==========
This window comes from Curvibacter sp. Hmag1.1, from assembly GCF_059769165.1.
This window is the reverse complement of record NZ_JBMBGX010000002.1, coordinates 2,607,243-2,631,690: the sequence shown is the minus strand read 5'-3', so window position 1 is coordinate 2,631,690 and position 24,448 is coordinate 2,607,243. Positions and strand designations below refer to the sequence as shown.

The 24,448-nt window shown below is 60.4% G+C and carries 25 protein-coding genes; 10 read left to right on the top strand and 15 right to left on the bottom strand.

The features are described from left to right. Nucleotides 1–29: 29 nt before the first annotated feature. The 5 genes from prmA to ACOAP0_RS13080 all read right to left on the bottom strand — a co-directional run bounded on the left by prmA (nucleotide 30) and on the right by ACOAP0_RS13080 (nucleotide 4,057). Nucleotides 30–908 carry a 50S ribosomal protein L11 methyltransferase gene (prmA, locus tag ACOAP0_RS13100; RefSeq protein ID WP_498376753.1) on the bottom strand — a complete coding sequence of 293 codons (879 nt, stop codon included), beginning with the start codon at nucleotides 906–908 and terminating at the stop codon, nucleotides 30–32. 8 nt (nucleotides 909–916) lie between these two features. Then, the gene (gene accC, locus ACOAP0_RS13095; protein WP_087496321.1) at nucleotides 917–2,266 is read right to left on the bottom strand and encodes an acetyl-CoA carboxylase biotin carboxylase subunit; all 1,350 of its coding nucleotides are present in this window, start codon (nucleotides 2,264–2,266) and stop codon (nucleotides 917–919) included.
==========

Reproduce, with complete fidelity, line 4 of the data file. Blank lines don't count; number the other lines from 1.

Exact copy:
The features are described from left to right. Nucleotides 1–29: 29 nt before the first annotated feature. The 5 genes from prmA to ACOAP0_RS13080 all read right to left on the bottom strand — a co-directional run bounded on the left by prmA (nucleotide 30) and on the right by ACOAP0_RS13080 (nucleotide 4,057). Nucleotides 30–908 carry a 50S ribosomal protein L11 methyltransferase gene (prmA, locus tag ACOAP0_RS13100; RefSeq protein ID WP_498376753.1) on the bottom strand — a complete coding sequence of 293 codons (879 nt, stop codon included), beginning with the start codon at nucleotides 906–908 and terminating at the stop codon, nucleotides 30–32. 8 nt (nucleotides 909–916) lie between these two features. Then, the gene (gene accC, locus ACOAP0_RS13095; protein WP_087496321.1) at nucleotides 917–2,266 is read right to left on the bottom strand and encodes an acetyl-CoA carboxylase biotin carboxylase subunit; all 1,350 of its coding nucleotides are present in this window, start codon (nucleotides 2,264–2,266) and stop codon (nucleotides 917–919) included.